Tech entrepreneur Andrew Yang may not become the next US president, but the clear-headed futurist has mounted a surprisingly vigorous White House bid centered around his plan for universal basic income.
For the past year, the son of Taiwanese immigrants has crisscrossed early voting states like Iowa, calmly but convincingly telling whoever will listen that the automating away of some four million jobs in America's heartland helped elect President Donald Trump.
Mr Yang's message is part dark warning -- the rise of the machines is real -- and part clarion call for solutions to cushion the blow in an era of massive transformational change.
His campaign has gone from a long slog convincing skeptical voters about his pledge to provide every American adult with $1,000 a month, to a solid run for the Democratic nomination that few saw coming, and which puts him in the next nationally televised debate with nine other Democrats.
Mr Yang, 44, has seen his crowds, once numbering a few dozen people or fewer, nudge into the hundreds, sometimes 1,000-plus, and readily sits for interviews with conservative commentators, leading to broad cross-party exposure.
While he has described himself as the opposite of Trump -- "an Asian guy who likes math" -- he is eager to woo Trump supporters, especially working-class white men anxious about their diminishing socioeconomic status.
Come September 12, Mr Yang will be the only non-politician on the debate stage, standing alongside political giants like former vice president Joe Biden and Senator Bernie Sanders.
People have taken notice, including SpaceX and Tesla Motors founder Elon Musk.
"I support Yang," Mr Musk tweeted August 10, a succinct seeming presidential endorsement from a highly visible global entrepreneur.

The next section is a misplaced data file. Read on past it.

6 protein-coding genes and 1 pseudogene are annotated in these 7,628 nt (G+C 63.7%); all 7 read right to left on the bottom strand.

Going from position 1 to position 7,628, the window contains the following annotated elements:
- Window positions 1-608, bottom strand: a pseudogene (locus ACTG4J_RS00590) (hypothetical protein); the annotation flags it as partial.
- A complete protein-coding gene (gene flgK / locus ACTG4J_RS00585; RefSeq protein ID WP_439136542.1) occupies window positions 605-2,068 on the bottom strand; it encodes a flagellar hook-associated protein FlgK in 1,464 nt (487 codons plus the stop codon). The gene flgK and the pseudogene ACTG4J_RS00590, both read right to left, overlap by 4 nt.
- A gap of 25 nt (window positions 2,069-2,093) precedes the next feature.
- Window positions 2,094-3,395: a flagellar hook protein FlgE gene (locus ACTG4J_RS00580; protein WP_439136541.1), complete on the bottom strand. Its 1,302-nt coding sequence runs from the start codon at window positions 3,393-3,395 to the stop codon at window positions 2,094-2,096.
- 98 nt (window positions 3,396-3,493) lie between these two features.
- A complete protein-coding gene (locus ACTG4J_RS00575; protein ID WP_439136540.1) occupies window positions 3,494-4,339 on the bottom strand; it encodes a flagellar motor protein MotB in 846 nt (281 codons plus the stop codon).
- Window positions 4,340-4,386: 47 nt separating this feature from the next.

Mr Yang, whose go-to outfit is a sport coat, dress shirt and no tie, has never held elected office. He is relaxed and direct, a skilled explainer beholden to no political camp.
One year ago he was a political nobody. By February he was the novelty candidate. Today he is outpolling three sitting US senators, a current and former congressman, and the mayor of New York.
"People started catching on to the fact that I was proposing solutions, not sound bites, and that we can actually start solving the problems on the ground," Mr Yang told AFP in Iowa at a Democratic dinner.
"I'm identifying things that politicians only occasionally pay lip service to," like rising rates of suicide and depression, and declining US life expectancy.
His campaign raised more than $1 million from small donors in nine days following the second debate July 31.
The unlikely nature of Mr Yang's candidacy -- "Random Man Runs for President," read one magazine cover -- has only elevated his stature.
"Once they hear about him... they love him," said Tom Krumins, a 25-year-old in South Carolina who once worked for Venture For America, the Yang-founded non-profit training thousands of young professionals to work for US start-ups.
"As that support continues to grow and as he continues to build his visibility online and in-person presence, he's going to take it by storm."
Mr Yang has released several dozen policy prescriptions, including an ambitious $5 trillion outline to battle climate change.
But his signature plan provides every American 18 and over with a $1,000 monthly "freedom dividend," no strings attached, to counter automation pressures which he says could cause one third of all Americans to lose their jobs in the next 12 years.
Republicans blast the proposal as socialism. But Yang notes that a version of universal basic income has long been in place in conservative-leaning Alaska, where residents get government checks, funded by state oil revenues.
He says his dividend could be funded through consolidating certain welfare programs, implementing a value-added tax, and hiking taxes on top earners.
Not everyone is sold, including the liberal Sanders, who said he prefers a federal jobs guarantee.
"I think most people want to work," Mr Sanders told Hill TV this week. "Part of our humanity is when we are productive members of our society."
Other party rivals have ignored Yang, even as he presented sharp answers in the second debate, when he warned that "wall-to-wall robots," not undocumented workers, were stealing away US jobs.
"Immigrants are being scapegoated for issues they have nothing to do with in our economy," he said.
But he raised eyebrows when he bleakly pronounced: "We are 10 years too late" to confront climate change.